Kids need fiber: Why and how to boost their intake

Florasophy blog: Kids need fiber

Kids need fiber in their diets for all the same reasons adults do. And just like adults, most kids don't get enough, especially the hard-to-come-by-in-diet alone 🌟soluble🌟 fiber. It's essential for digestion, and even more important for kids that struggle with regularity or for picky eaters that get less variety of plant-based foods.

Want to know more? Fiber can help kids feel fuller longer. And by taming glucose spikes and helping maintain steady blood sugar, kids can focus longer and better between meals.

The transition back to school can be tough. Changes in routines and schedules mean more parental planning and organization as we reinforce earlier bedtimes, time for extracurriculars and homework, and regular mealtimes. This is no small feat, but parents aren’t the only ones that have to get their head back in the game. After 3 months of summer vacation, kids are adjusting to the classroom again, demanding more focus, attention and self-control.

One of the most impactful ways we can support our kids’ success in school is by helping them maintain a healthy energy balance. This means they are fueled with food that provides sustained energy all day, without blood sugar spikes and dips. Increasing soluble fiber intake slows digestion and absorption of sugars and starch not only leading to more consistent energy and focus, but better satiety between meals.

Boosting soluble fiber for breakfast and lunch gives your child an advantage, but it’s not always easy. Here are 5 hacks that will get the job done without a fight.

Apples and fiber-filled nut butter

This tried-and-true snack is already a winner when it comes to keeping kids fueled. The combo of apples and nut butter provides a healthy balance of carbs, fat and protein. And in recent years, food manufactures have expanded options that go well beyond peanut butter, offering countless nut and seed butter alternatives. Our personal “fave” is the NuttZo organic nut & seed combo that boasts chia and flax (two great sources of soluble fiber) but we don’t stop there. We suggest mixing 1 tsp Florasophy into 2 tbsp Nuttzo. This high-soluble fiber treat is a fantastic breakfast snack for your returning students. Recipe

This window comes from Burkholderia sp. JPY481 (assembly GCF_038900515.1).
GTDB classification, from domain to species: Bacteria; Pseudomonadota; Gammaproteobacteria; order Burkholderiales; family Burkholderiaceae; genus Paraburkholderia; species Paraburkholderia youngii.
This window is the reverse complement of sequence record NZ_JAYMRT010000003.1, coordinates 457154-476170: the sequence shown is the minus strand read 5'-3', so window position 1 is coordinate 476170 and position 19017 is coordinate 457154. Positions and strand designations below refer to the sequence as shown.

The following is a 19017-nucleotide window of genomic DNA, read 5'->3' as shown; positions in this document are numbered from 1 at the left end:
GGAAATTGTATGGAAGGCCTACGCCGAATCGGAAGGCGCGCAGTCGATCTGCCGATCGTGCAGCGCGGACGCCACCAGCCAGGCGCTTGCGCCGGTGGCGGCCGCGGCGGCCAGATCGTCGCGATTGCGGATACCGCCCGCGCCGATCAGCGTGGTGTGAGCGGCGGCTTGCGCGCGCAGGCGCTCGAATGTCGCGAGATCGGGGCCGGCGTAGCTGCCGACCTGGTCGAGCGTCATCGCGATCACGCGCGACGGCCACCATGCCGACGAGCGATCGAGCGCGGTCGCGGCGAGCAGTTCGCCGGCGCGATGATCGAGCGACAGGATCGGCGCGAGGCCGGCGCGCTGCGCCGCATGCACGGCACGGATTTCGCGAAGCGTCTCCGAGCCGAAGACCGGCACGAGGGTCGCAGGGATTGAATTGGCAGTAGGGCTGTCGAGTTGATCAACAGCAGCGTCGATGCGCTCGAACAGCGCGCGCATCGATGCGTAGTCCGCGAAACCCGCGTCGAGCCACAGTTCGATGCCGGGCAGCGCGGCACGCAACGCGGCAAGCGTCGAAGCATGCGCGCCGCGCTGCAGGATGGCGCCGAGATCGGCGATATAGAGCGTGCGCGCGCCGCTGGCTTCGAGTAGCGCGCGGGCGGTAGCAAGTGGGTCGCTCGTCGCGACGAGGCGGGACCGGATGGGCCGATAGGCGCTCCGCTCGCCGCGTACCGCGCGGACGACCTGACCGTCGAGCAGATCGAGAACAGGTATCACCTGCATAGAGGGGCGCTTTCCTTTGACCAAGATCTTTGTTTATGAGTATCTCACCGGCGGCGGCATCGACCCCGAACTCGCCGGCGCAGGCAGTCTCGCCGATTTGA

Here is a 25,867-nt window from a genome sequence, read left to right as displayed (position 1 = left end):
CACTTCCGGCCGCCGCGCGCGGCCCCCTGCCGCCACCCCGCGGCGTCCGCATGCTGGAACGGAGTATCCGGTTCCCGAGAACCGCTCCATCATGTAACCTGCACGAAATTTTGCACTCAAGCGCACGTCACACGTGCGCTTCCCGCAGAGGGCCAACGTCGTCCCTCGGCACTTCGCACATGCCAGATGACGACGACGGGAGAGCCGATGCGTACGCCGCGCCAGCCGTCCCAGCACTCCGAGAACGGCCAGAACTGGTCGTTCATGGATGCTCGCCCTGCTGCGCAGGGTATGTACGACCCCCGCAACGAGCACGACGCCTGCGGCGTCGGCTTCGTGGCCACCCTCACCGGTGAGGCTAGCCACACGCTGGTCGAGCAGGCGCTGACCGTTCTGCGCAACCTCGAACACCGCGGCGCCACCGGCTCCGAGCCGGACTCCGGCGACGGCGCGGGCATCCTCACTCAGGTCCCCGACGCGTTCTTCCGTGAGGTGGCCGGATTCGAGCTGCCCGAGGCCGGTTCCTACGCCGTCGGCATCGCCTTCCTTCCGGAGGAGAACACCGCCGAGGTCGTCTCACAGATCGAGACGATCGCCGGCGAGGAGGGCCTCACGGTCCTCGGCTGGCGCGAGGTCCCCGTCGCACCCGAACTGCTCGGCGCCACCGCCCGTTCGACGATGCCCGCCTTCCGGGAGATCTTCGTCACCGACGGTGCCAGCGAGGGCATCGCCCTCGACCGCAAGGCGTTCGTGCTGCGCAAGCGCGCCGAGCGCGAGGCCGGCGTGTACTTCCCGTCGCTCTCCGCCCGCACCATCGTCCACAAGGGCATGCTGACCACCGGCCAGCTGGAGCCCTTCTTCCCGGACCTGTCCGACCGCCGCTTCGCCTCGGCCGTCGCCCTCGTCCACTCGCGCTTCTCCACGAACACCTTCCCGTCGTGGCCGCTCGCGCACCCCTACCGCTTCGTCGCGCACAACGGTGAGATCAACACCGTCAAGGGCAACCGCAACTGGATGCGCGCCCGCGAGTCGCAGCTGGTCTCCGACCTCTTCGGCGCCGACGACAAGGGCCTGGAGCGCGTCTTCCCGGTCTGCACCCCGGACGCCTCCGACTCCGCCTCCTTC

Fiber-boosted oatmeal cookies

Oatmeal is already a good source of both soluble and insoluble fiber, but with this delicious treat, your kids can get over ½ of their daily soluble fiber in one cookie, alone. In fact, this cookie is so good (and good for you) that we “wow” our kids by letting them eat these for breakfast. Each cookie provides over 8g fiber (6 g soluble fiber). Recipe

Better banana bread

Looking for the perfect breakfast or after school snack that you can prepare on Sunday and serve all week? This is it! This fiber-boosted banana bread not only offers almost 8 grams of fiber, but each slice also provides over 9 grams of protein. This is a fan favorite in our homes and is a perfect high-fiber option for families on the go. Recipe

Pancakes with purpose

Pancakes don’t have to be reserved for relaxed weekends. This little trick will keep you on track with your morning routine while without fighting your kids to eat before school. Before the week starts, pre-prep your batter by following the instructions on your favorite pancake mix and storing in the fridge. When you’re ready to fry up a delicious pancake for your kiddo, add ¼ cup milk or water and 1 tbsp. Florasophy for every 1 cup batter you use. Mix well, and fry. The added fiber will keep your kids’ focused and energized without a mid-morning hunger crash. Recipe

Quick and easy protein bites

Having an easy-to-grab and ready-to-go snack or breakfast option is essential in our homes. These bites can be stored in the freezer or fridge and are ready for a high-fiber, minimal glucose spike addition to any day. Recipe

Megan Barnett on KATU talking about kids and fiber

Megan recently appeared on KATU talking about kids and fiber. Watch the segment

About Megan Barnett, MS, CNS

Megan Barnett, MSMegan Barnett is a functional medicine practitioner in Portland, Oregon. In her clinical practice, she helps patients identify the root cause of their health problems, then designs individualized and evidence-based approaches to alleviate symptoms and help their bodies heal. She has a Bachelor of Science in Dietetics from Kansas State University and a Master of Science in Nutrition and Functional Medicine from University of Western States.